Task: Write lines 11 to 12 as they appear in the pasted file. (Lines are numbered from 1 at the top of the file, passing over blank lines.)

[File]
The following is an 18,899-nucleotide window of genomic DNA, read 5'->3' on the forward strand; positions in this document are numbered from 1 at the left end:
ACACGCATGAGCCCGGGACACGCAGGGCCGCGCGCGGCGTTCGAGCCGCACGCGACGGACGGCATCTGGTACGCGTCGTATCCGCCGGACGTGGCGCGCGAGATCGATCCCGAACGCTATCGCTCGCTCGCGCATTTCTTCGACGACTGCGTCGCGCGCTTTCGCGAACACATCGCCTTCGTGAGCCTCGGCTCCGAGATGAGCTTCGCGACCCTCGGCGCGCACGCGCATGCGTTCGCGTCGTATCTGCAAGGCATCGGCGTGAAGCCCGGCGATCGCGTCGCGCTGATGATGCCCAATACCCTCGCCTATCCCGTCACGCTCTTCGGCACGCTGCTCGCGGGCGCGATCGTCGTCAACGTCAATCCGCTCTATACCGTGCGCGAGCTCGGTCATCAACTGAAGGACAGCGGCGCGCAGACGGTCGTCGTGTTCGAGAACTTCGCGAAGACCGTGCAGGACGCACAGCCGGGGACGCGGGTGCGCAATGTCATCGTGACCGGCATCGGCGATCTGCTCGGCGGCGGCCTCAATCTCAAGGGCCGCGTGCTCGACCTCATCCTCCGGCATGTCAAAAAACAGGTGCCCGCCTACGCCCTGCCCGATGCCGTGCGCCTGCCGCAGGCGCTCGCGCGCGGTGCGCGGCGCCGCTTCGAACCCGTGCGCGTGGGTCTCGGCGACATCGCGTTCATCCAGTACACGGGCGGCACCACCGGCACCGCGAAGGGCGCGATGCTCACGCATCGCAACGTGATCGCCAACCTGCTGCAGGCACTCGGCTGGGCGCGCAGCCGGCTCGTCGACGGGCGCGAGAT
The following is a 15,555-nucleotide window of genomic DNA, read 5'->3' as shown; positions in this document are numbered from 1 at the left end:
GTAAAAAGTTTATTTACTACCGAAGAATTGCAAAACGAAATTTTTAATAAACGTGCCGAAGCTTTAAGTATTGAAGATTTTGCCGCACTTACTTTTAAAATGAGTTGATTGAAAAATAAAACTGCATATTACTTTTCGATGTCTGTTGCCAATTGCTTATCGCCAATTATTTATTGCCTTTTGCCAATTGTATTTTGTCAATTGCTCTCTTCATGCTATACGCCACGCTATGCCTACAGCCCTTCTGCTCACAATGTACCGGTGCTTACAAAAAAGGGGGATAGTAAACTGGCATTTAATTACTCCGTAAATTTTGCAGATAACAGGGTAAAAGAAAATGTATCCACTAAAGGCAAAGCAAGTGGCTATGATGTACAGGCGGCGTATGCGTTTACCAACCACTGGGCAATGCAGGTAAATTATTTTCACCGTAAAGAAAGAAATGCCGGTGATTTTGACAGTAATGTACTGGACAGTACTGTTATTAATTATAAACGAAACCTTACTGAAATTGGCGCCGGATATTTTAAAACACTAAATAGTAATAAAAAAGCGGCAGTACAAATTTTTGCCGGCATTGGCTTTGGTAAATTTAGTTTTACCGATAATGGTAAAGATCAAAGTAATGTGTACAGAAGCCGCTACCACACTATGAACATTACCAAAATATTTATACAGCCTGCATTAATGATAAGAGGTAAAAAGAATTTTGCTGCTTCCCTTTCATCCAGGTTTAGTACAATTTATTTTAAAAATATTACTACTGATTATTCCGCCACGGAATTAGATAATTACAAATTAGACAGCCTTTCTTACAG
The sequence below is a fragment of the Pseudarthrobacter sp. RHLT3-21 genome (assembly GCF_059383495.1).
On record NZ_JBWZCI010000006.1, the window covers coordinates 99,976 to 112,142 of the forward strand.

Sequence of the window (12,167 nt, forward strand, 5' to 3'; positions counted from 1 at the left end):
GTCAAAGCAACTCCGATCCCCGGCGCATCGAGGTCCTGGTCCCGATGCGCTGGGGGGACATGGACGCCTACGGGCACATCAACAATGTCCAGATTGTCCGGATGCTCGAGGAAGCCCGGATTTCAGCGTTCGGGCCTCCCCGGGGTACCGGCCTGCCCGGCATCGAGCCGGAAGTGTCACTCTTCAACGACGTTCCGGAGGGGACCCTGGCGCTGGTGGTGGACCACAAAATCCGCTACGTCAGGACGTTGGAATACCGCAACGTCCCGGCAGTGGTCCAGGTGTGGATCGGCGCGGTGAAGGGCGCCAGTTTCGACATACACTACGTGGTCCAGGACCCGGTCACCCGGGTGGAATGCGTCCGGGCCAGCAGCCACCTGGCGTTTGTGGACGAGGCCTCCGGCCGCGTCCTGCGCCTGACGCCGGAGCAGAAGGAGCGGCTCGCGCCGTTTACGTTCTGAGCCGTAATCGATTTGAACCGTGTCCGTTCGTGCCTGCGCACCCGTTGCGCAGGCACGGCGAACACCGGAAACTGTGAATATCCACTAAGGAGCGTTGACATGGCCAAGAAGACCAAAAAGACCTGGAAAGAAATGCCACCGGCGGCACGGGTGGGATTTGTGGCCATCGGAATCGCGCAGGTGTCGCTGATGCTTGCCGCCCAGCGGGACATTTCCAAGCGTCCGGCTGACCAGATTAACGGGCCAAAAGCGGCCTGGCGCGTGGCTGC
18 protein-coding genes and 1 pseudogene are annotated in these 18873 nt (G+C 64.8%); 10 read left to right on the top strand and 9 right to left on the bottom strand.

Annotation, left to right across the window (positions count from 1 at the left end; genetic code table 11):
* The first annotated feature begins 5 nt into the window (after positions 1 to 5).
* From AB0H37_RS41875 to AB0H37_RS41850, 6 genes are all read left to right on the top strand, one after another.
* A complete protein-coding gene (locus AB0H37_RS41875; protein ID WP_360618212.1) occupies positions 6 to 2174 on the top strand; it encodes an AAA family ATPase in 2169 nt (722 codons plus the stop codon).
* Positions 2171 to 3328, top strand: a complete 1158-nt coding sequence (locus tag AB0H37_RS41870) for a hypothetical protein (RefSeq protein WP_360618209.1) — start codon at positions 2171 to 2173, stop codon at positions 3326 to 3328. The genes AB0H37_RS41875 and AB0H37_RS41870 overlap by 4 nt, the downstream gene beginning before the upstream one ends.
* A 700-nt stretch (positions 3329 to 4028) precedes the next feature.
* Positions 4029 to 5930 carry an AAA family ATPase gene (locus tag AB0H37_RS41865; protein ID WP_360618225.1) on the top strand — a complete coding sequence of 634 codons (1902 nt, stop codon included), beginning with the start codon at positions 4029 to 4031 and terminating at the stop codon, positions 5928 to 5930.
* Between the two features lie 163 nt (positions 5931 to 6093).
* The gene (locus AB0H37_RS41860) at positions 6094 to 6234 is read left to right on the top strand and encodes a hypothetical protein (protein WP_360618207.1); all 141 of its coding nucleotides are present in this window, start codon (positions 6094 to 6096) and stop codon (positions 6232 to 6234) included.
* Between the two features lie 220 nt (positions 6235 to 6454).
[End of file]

* The first annotated feature begins 5 nt into the window (after positions 1 to 5).
* From AB0H37_RS41875 to AB0H37_RS41850, 6 genes are all read left to right on the top strand, one after another.